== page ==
1. Tool can't infer anything for built-in commands, due to lack of information. And metadata shall be supplied.
  2. To implement argument type inference tool must be aware of commands, which analyzer met during type inference.

So implementation of command/proc metadata is important for any tool, which analyze code in any form and for any needs (like navigation, search, and code assistance).

Advantages for the End User

  • Increased quality of existing functionality. Now many pieces of TCL code is missed from analysis. As I mentioned above DLTK have only hard-coded subset of built-in (mostly control flow) commands as well as some ITcl and XOTcl related rules. Rich metadata for TCL libraries/extensions will improve quality of existing features like code navigation, search, assist.
  • TCL Code Checks. During meta-data driven TCL code parsing all the code will be matched against command definitions (metadata), which is necessarily to build correct AST. During this matching process all relevant errors in code will be identified (like _wrong number of parameters_, see [dltk:TCL Checks Table#Checks based on command definition]. These error reporting will cover about 20 of TclPro checks, which will be performed in milliseconds during source parsing process (which is necessariliy anyway). _We're not going to replace TCLChecker_, which is a great software. This advantage is what end-user getting for free (as a side effect of metadata being available).
  • Advanced Code Assist. Starting from good [Argument Hinting (DLTK-223)|DLTK-223@bugs], which will be always avaliable with metadata (including when no man pages supplied), metadata-driven arguments hinting can give more information to the user comparing to man page synopsis, which is not always complete in terms of options enumeration, as well as do not include argument type information (this information is often present in free form as a part of command description and can't be automatically extracted); support for things like Hemang mentioned in [Add support for OO style commands|DLTK-629@bugs]; and more.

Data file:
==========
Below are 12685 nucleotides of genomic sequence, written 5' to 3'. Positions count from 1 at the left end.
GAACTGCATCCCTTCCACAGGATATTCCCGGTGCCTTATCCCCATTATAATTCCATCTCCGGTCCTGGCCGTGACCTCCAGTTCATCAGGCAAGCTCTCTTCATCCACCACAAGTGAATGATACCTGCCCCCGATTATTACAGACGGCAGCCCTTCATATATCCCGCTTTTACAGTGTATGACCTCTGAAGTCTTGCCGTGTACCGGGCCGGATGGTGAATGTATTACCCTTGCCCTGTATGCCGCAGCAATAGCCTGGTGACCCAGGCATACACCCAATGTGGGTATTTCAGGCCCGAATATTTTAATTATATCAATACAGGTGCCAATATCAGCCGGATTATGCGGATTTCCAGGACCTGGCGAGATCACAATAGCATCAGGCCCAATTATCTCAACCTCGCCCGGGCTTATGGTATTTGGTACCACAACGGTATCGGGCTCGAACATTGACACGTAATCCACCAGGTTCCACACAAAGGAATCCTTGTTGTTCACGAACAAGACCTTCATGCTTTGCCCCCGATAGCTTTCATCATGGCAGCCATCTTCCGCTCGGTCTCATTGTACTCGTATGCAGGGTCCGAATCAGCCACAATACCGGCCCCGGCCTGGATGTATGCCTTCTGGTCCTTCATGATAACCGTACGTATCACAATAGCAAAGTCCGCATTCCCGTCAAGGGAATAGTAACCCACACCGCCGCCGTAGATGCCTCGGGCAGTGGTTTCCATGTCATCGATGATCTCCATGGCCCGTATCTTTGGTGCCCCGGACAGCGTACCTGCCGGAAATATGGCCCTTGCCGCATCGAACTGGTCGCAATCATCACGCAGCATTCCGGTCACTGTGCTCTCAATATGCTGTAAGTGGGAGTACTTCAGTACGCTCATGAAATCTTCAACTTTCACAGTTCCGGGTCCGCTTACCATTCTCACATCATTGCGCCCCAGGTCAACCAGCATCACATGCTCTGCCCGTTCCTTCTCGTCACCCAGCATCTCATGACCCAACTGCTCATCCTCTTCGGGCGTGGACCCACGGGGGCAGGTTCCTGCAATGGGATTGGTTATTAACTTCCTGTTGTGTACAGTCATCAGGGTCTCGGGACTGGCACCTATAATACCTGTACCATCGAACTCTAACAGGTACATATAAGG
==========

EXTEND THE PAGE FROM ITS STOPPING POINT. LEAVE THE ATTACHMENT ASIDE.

• Offline Indexes. Technically new AST will be implemented with Eclipse EMF framework, and as a result easily persisted and organized in offline indexes. This would drastically improve build performance for read-only folders (e.g. interpreter and external static libraries).

Features directly depends on this theme

  • TCL indenter (formatter) require knowledge about attribute types, so this feature could be implemented as a part (or after) this theme.

Foundation for Future

Obviously _Refactoring Support_ is a peak of evolution of modern development tools. Java IDEs reached this peak at early 2000yy. IDEs for dynamic lanugages still lack of this support, which is highest demand among any IDE user. Also it looks like TCL users is not an exception and some already requested this feature, so proposed parser improvement is an important and huge step during climb on top.

Powerful Console Theme

As a Java oriented IDE (initially) Eclipse lack of powerful Console support. But developers using interpreted languages like TCL expect good interactive (console, shell) support from tooling. Current Eclipse Console is a simple stream-based output to the the window, with some coloring and pattern matching features, which is not enough for good interactive console with features like:

Included Plan Items

  • Console Syntax highlighting
  • Console Code assist
  • Console showing API Documentation
  • Show variable values on hover
  • Proper OS streams handling
  • Console Available for local and remote processes